To find out the critical mechanism underlying ALD passivation, we herein focused on the PSCs with high benchmarking PCE (18.8% in average) and employed the technique of in situ X-ray photoelectron spectroscopy (XPS) to investigate the evolution of the perovskite surface during the ALD process. The representative perovskite of MAPbI3 and the ALD material of Al2O3 were chosen for this study. Following the careful study, we found that quite a few experimental observations were rather different from previous reports, which highlight the importance of carrying out in situ investigation on high-efficiency PSCs. Therefore, the results and mechanism reported herein should be of significant value for the interface engineering of high-performance PSCs in general.



Fluorine-doped tin oxide (FTO, 1.5 cm × 1.5 cm) was purchased from OPV TECH LTD. Methylammonium iodide (MAI) was purchased from Dyesol Ltd. Lead iodide (PbI2, extra dry, 99.999%) and nickel(II) acetylacetonate (95%) were purchased from Alfa Aesar Ltd. N,N-Dimethylformamide (DMF, anhydrous, 99.8%), dimethyl sulfoxide (DMSO, anhydrous, 99.8%) and chlorobenzene (CB, extra dry, 99.5%) were purchased from Acros Ltd. 2,2,2-Trifluoroethanol (TFE, 99.5%) was purchased from Energy chemical Ltd. [6,6]-Phenyl-C61-butyric acid methyl ester (PC61BM) was purchased from NANO-C Tech Ltd. Anisole (anhydrous, 99.7%) was purchased from Aladdin Ltd. Diethanol amine (DEA, 99%) was purchased from Sigma-Aldrich Ltd.

Device fabrication

PSC fabrication. FTO substrates were ultrasonically cleaned with deionized water, ethanol, isopropanol, acetone and ethanol sequentially, and dried in a circulation oven at 80 °C. A NiO film was fabricated according to our previous publication.8 The sol–gel solution was prepared by dissolving nickel(II) acetylacetonate and DEA in anhydrous ethanol. A NiO layer was fabricated using a home-made ultrasonic spray.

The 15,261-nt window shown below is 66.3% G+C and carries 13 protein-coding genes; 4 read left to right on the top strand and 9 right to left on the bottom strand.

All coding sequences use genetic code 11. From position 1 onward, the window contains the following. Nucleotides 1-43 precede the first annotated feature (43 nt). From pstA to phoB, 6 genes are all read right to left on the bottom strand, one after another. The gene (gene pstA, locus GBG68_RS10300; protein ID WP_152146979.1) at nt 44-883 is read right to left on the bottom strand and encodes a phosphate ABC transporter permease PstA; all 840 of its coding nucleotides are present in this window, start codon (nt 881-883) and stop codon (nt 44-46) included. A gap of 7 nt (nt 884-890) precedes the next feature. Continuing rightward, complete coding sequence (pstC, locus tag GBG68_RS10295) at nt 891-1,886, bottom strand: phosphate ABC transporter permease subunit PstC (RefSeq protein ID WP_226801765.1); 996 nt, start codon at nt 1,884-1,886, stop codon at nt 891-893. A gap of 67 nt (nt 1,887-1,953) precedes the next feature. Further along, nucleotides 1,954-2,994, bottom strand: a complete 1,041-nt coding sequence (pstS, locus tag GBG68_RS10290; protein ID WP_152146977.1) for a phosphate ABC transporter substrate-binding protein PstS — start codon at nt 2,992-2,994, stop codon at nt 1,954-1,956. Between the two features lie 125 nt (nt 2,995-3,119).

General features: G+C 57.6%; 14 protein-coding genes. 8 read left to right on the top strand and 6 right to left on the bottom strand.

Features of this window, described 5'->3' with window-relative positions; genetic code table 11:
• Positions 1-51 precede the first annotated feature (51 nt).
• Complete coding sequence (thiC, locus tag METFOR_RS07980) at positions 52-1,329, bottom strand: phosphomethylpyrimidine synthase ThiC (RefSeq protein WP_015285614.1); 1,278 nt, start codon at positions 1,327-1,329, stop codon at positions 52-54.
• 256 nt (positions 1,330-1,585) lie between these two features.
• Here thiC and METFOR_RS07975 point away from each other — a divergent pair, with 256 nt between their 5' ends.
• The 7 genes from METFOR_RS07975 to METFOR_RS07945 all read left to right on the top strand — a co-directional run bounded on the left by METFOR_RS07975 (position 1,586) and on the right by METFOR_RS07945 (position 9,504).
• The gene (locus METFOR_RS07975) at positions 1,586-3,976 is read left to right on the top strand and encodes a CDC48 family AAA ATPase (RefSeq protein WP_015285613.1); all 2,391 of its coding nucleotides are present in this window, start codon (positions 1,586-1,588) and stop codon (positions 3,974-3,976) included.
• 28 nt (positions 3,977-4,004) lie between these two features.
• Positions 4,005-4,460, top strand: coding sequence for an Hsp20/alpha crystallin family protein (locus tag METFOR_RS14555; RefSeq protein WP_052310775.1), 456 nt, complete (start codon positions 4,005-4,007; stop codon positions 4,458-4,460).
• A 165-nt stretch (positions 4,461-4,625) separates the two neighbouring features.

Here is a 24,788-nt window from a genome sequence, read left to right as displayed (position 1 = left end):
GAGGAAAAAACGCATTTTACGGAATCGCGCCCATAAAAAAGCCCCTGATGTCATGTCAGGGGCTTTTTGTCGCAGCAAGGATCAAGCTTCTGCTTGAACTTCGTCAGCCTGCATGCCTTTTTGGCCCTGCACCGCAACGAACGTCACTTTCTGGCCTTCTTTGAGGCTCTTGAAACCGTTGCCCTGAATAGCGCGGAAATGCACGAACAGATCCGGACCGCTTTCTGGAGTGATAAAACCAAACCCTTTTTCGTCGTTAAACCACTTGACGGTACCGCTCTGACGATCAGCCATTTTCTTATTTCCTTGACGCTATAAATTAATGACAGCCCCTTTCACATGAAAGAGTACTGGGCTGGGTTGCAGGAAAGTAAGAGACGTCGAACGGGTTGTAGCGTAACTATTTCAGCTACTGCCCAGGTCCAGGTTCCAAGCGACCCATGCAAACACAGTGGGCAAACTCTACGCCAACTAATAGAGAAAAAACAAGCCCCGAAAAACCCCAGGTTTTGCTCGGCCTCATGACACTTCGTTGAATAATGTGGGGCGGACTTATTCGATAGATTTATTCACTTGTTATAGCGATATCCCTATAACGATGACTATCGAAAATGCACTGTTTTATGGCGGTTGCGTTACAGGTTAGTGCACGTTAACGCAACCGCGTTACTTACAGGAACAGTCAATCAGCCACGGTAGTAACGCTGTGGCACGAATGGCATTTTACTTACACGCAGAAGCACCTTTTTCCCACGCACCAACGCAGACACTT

The perovskite precursor solution was prepared according to our previous publications.28,29 First, 461 mg of PbI2 and 159 mg of MAI were dissolved in a mixture of 434 μL DMSO and 124 μL DMF. After stirring on a 60 °C hotplate overnight, the transparent yellowish solution was filtered using a filter head of 0.22 μm. A perovskite film was prepared using the as-prepared solution in a fume hood under the humidity between 20 and 60% RH. Then, 35 μL of the as-prepared precursor solution was drop-casted onto the substrate at room temperature. The spin coating process consisted of four steps, which were 1000 rpm for 45 s, 6000 rpm for 40 s, 0 rpm for 10 s, and 6000 rpm for 10 s sequentially. During the last 5 s of the second step and the whole process of the fourth step, 80 μL anisole was dropped onto the substrate, respectively. After the first dripping, the film was still transparent and it could maintain the state for a long time in ambient air. After the second dripping, the film turned brown in color, and the as-prepared film was converted into a compact perovskite film at room temperature or 98 °C for 7 min in an ambient atmosphere. On top of the perovskite film, atomic layer deposition (ALD) of Al2O3 was carried out under different conditions.